• The name and badge number of the law officer who comes to the accident scene. Ask the officer where and when you can get a copy of the accident report.
  • A simple diagram of the accident. Draw the positions of both cars before, during and after the accident. If there are skid marks on the road, pace them off. Draw them on the diagram, noting the distance they cover. Mark the positions of any crosswalks, stop signs, traffic lights or street lights. If you have a camera with you, take pictures of the scene.

If possible, take notes on weather and road conditions. If the accident happened after dark, note whether or not street lights were on. Estimate your speed and the other driver’s. Be sure to note the exact time and place the accident happened.

Should I admit guilt if the accident was my fault?

You may think you are to blame, but then learn that the other driver is as much or more at fault than you are. So do not volunteer any information about whose fault the accident was. You should talk to your insurance agent and an automobile accident lawyer before taking the blame. Remember that anything you say to the police or the other driver can be used against you later. Also, do not agree to pay for damages or sign any paper until you check with your insurance company or lawyer.

You must, however, cooperate with the police officer investigating the case.

What happens if I get a ticket?

If you get a ticket, you should sign it. A ticket is not an admission of your guilt or innocence. Your signature is your agreement to appear in court. You can be arrested if you do not sign the ticket.

After signing the ticket, you will want to talk with a motor vehicle accident lawyer before you pay a fine or plead guilty to the charges. It may be possible to attend traffic school instead. Pleading guilty may hurt your chances of collecting damages from the other driver later. Or, you may help the other driver to collect damages from you.

Drunk driving – Driving with a blood alcohol level of 0.08% or higher (0.02% if you are under 18) is illegal, and penalties for drunk driving in Washington State are severe.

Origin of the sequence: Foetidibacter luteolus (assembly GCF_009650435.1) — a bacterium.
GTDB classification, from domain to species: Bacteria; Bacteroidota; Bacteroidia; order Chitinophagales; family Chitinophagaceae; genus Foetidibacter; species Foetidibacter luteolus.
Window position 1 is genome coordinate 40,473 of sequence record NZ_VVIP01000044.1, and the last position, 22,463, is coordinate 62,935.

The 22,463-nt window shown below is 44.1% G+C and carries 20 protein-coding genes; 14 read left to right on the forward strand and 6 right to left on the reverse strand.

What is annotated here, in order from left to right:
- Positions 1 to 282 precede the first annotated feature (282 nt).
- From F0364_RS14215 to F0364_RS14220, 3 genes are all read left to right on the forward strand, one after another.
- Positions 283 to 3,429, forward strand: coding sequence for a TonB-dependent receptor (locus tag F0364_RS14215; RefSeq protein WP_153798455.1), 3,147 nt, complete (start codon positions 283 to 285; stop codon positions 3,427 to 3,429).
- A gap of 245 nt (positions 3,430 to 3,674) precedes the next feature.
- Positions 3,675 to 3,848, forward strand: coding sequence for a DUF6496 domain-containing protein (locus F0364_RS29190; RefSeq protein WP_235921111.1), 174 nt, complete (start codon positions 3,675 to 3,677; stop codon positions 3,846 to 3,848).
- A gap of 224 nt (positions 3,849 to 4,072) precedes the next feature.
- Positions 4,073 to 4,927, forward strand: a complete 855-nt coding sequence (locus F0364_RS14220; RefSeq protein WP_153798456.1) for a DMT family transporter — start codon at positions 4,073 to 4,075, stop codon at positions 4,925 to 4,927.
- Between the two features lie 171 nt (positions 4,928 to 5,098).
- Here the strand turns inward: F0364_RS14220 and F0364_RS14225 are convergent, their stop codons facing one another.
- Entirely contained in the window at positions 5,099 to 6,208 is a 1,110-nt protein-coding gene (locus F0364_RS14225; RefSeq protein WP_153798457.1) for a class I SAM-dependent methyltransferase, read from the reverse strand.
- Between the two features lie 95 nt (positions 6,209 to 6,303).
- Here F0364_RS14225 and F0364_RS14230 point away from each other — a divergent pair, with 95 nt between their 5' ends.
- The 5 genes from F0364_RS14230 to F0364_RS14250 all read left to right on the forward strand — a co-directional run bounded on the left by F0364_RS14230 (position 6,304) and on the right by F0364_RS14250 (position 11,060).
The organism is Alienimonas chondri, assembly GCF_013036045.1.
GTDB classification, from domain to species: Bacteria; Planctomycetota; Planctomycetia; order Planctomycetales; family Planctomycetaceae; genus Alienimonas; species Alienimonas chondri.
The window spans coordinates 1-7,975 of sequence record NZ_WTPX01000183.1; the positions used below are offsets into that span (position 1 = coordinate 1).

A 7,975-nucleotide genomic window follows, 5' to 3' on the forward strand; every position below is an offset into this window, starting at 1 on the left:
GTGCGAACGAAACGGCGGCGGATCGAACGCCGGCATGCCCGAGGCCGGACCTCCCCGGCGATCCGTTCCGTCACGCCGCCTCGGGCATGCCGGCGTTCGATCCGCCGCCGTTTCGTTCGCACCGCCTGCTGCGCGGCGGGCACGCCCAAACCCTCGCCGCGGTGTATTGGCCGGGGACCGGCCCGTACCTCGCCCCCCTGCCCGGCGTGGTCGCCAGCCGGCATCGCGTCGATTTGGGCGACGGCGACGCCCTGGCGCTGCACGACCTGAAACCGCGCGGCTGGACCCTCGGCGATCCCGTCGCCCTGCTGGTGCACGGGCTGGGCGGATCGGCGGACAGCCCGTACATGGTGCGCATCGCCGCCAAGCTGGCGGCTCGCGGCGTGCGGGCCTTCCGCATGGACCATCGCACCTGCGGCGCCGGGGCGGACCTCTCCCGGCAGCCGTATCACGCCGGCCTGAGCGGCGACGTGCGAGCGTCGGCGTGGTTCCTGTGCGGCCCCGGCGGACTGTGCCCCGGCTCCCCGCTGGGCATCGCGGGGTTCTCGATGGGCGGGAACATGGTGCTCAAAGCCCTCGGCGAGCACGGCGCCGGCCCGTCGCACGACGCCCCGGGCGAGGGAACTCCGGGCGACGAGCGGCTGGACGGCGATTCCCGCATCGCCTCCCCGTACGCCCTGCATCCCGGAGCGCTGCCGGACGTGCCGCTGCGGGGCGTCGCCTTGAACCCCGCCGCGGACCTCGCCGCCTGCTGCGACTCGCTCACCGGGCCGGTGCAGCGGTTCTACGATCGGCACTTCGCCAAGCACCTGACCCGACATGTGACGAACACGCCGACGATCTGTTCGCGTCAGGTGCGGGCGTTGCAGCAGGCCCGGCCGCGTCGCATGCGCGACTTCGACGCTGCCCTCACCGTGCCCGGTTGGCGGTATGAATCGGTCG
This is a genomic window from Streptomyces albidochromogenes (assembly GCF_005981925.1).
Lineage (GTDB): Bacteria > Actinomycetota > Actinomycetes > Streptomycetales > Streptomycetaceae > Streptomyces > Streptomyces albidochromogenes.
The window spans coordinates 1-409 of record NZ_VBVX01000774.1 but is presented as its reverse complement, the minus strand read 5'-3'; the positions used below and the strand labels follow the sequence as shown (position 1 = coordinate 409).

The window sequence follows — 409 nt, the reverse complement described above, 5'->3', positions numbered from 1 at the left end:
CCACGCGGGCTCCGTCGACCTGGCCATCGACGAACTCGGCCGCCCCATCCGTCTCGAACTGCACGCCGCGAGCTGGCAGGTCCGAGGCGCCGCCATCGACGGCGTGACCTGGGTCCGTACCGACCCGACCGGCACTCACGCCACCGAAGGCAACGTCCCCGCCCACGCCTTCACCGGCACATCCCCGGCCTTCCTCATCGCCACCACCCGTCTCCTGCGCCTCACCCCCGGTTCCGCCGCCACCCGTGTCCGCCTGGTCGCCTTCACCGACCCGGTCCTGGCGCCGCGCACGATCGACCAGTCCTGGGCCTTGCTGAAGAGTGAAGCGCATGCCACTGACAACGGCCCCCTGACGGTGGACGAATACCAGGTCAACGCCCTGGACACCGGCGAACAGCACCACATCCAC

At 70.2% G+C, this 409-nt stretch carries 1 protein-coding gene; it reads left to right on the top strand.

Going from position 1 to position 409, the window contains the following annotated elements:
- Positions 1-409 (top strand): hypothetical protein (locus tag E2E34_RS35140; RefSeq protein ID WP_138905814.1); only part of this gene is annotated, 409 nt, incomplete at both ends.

Seat belts – You can be pulled over and ticketed by the police if you or your passengers are not wearing seat belts. Children below a certain height, age or weight must be in an approved booster or car seats.

Should I see a doctor after a car accident?

A visit with your doctor may be a good idea for both you and your passengers. It’s possible you could be injured and not know it right away. At least call your doctor or another health care provider for help in deciding what your needs may be.

Your automobile insurance may pay your health care bills.

Do I have to notify anyone of the accident?

You must first notify the police after the accident.

Then, report the accident to your insurance company. Your agent will need to tell you what forms you should fill out and to help you make other necessary reports on the accident.

Then, you and the other driver must report the accident to the Department of Motor Vehicles within l0 days if:

  • the damage to either car is more than $500; or
  • anyone is injured or killed in the accident.

Get an SR-l Report of Traffic Accident form from your local DMV office, police or insurance company.

If I am injured or my car is damaged, who pays the bills?

That depends on who is at fault, whether you and the other driver have insurance and what kind of insurance you have. There are two major types of insurance: “liability” and “collision.”

Liability – If you are to blame for an accident, your liability insurance will pay the other driver for property damage and personal injuries up to your policy’s limits.

If you are not at fault, the other driver’s liability insurance pays for your car damage and/or personal injuries.

If you loan your car to someone who has an accident, your insurance pays for the damages, just as it would if you had been driving.

Collision – No matter who is at fault, your collision insurance pays for damages to your car (not your medical expenses), minus the policy deductible. Most insurance companies do not offer collision coverage for very old cars.

You may have other insurance too. Your health insurance, for example, may pay your medical bills. Also, your automobile insurance may have medical payments coverage. If so, it will pay the cost of your medical treatment. This coverage can be used in place of your other health insurance or in addition to it.